Volunteering and giving back

Stefanie Wolff holds one of many boxes of art supplies she donated to Matheny. At left is her mother, Susan Wolff; at right is Janice Kriegman, Matheny development officer.

Stefanie Wolff, a seventh grader at the Marlboro Memorial Middle School in Marlboro, NJ, learned about Matheny when she visited her cousin, Jenna Polyeff, a Matheny resident. As a result, Stefanie volunteered at Matheny, participating in music and storytelling events.

Recently, as her bat mitzvah project at Temple Beth Ahm in Aberdeen, NJ, Stefanie spoke about her volunteering experience and collected art supplies, which she then donated to Matheny. Stefanie had also attended Jenna’s bat mitzvah, which was held last May in Matheny’s Robert Schonhorn Arts Center.

Community get-together

Far Hills Country Day School students learned about adapted bowling during a recent visit by Matheny students and staff.

Have you ever raced in a power wheelchair? Communicated without talking? Painted without using your hands? Played basketball sitting down?

Matheny is inviting members of the Peapack-Gladstone community to find out how physical, occupational, speech, music, recreation therapy and art help improve the quality of life for its students and patients. The informal introduction to Matheny’s Therapy and Arts Access programs will be held from 2 to 4 p.m. this Sunday, November 2, in the Robert Schonhorn Arts Center at Matheny, 65 Highland Ave. in Peapack. This event will include fun-filled, hands-on activities that are very kid-friendly, so community members are encouraged to bring the entire family.

Those planning to attend are asked to RSVP by calling (908) 234-0011, ext. 282, or emailing volunteers@matheny.org.

A Matheny student demonstrates adapted hockey to a student at the Old Farmers Road School in Long Valley, NJ. At left is Cindy LaBar, Matheny director of physical therapy.

‘The Time of Her Life’

Bella Walton and her mother, Betsy, with Matheny resident Tasha Santiago-O’Keefe.

When Bella Walton was three years old, she sometimes accompanied her mother, Betsy, when she volunteered at  Matheny. Those visits left a powerful impression on Bella and, by the time she was a seventh grader at the Far Hills, NJ, Country Day School, the Peapack, NJ, resident had become a regular weekly visitor to Matheny. She is now a senior at the Pingry Upper School in Basking Ridge, NJ, and she still comes every Monday to Matheny to spend some time with the students and patients.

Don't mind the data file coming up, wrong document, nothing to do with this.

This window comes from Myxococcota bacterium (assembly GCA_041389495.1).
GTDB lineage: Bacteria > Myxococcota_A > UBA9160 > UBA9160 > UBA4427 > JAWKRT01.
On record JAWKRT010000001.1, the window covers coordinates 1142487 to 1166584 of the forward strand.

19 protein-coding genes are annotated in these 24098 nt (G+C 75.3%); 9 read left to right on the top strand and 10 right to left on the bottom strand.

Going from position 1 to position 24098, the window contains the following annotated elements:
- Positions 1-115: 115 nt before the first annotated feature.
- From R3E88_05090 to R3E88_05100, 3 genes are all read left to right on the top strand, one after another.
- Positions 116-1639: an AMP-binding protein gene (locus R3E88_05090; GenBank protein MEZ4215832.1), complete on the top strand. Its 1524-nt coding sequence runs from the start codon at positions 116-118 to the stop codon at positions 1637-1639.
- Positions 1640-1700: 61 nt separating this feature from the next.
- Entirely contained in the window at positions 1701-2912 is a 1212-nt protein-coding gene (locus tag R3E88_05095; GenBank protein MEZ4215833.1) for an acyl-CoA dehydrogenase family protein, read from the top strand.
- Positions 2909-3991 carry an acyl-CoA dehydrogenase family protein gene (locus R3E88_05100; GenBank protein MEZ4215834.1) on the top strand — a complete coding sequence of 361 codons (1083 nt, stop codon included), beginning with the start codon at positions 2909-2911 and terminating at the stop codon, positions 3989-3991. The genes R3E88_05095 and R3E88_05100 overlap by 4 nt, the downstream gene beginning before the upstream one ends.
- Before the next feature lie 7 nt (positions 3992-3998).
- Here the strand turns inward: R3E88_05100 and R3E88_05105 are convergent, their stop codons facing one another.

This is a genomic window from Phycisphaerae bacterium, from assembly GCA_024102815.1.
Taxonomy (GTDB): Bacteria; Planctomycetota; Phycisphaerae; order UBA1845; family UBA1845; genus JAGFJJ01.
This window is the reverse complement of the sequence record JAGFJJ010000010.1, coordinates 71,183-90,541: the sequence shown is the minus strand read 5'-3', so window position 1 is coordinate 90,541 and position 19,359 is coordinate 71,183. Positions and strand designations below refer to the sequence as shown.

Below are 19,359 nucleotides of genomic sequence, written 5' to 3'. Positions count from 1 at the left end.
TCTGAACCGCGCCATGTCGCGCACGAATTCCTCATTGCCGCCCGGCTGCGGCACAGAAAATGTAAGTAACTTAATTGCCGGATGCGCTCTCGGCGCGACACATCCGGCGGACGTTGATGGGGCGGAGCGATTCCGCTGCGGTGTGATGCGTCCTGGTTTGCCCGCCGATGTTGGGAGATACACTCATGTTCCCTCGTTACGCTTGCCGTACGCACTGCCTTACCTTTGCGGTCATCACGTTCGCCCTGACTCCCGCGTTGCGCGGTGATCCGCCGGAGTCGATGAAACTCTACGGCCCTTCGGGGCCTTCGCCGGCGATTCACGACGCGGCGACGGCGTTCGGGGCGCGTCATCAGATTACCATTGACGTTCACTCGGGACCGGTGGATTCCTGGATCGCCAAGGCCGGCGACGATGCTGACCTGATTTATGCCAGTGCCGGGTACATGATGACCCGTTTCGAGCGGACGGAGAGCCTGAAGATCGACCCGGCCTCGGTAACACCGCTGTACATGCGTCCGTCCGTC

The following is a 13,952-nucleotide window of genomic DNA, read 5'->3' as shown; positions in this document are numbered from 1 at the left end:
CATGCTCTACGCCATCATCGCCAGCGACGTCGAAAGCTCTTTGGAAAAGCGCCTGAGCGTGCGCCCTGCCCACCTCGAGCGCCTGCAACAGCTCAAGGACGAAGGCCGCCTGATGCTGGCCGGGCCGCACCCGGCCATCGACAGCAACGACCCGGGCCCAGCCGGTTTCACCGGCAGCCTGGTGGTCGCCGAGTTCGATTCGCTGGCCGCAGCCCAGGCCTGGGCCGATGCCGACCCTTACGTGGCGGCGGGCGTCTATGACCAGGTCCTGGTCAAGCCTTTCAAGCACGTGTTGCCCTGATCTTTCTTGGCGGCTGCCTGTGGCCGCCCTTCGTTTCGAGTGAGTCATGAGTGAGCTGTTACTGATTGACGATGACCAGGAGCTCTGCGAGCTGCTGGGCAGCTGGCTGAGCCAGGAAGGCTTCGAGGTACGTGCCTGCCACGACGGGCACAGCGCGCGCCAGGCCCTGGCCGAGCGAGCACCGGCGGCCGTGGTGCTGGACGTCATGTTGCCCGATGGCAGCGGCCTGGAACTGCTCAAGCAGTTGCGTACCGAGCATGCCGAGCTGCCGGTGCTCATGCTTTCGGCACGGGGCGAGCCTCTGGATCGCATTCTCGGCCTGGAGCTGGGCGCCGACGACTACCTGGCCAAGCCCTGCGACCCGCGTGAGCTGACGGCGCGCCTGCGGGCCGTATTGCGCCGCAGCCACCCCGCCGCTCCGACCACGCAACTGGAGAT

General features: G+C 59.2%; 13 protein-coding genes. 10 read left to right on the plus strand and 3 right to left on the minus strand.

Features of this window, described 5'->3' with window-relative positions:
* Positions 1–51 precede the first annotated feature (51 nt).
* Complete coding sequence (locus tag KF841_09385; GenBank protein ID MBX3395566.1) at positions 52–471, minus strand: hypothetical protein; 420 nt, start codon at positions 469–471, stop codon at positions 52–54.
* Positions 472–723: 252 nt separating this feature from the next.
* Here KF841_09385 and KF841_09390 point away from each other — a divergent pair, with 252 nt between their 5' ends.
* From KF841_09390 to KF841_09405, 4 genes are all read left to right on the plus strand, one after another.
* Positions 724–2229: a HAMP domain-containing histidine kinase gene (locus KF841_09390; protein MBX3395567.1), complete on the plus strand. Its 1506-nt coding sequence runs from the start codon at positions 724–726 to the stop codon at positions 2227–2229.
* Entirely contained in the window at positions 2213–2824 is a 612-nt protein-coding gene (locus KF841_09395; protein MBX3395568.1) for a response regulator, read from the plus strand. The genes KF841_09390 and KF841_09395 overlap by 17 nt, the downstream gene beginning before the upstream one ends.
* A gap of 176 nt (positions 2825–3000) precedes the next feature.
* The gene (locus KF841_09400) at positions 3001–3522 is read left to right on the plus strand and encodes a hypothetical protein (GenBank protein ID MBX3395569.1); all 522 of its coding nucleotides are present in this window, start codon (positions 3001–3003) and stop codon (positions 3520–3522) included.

“We talk or go outside if the weather’s nice,” Bella says. “It feels great to be able to brighten up someone’s day. Sometimes we’ll pretend we’re in a haunted house or at Disneyland.”

There have been many special memories during the years she has volunteered, but one particularly memorable moment occurred last month on one of her Monday night visits. Music therapist Megan Chappius was conducting a group sing-along in one of the Matheny dining rooms, and one Matheny resident requested “The Time of My Life” from the movie Dirty Dancing. As soon as Chappius started playing the song on the piano, everyone became very excited and started singing along very loudly and excitedly. “We were all singing and dancing,” Bella said. “It turned out to be a big performance.” The song is a Matheny favorite, according to Chappius, “so everyone usually gets amped up to sing it.”

Bella will be going off to college next fall, and she will miss coming to Matheny, but she plans to return for visits during her holiday breaks. She is one of a number of Matheny volunteers from high schools in the area. (Besides Pingry, the schools include Bernards, Ridge, Immaculata, West Morris Mendham, Morristown–Beard, Bridgewater–Raritan, Watchung Hills, Voorhees, Mount St. Mary Academy, Randolph, Delbarton and Marlboro Memorial.) The high school students usually visit with specific residents or serve as recreation assistants. Matheny students and patients like the same music, games, sports and movies as everyone else. For those who take the opportunity to discover each person’s individuality, the rewards are great. For more information about volunteering, contact the volunteer services office at (908) 234-0011, ext. 282.

Volunteers welcome

Madison Junior students help celebrate Hat Day.

Although the calendar still says summer, there is a fall feel in the air. The Matheny School is back in session, and adult patients have begun class schedules.

Evening and weekend recreation activities are open to all registered volunteers who would like to help. In addition, a few volunteers are needed to assist with our computer lab on Monday and/or Wednesday evenings. Other volunteer activities include being a classroom aide or just a friendly visitor.

If you are not already registered as a Matheny volunteer, contact the volunteer services office at 908.234.0011, ext. 282, or email volunteers@matheny.org. Matheny’s volunteer services office strives to place helpers in positions that meet both their interests and availability.

We need your help, and we think you’ll find the experience rewarding and enjoyable.

A Pingry student assists in the classroom.

Summer buddies

Long Valley Middle School students, from left, Zach Miller, Matt Blount and Mark Boiko visit with Matheny student Jamil Jones.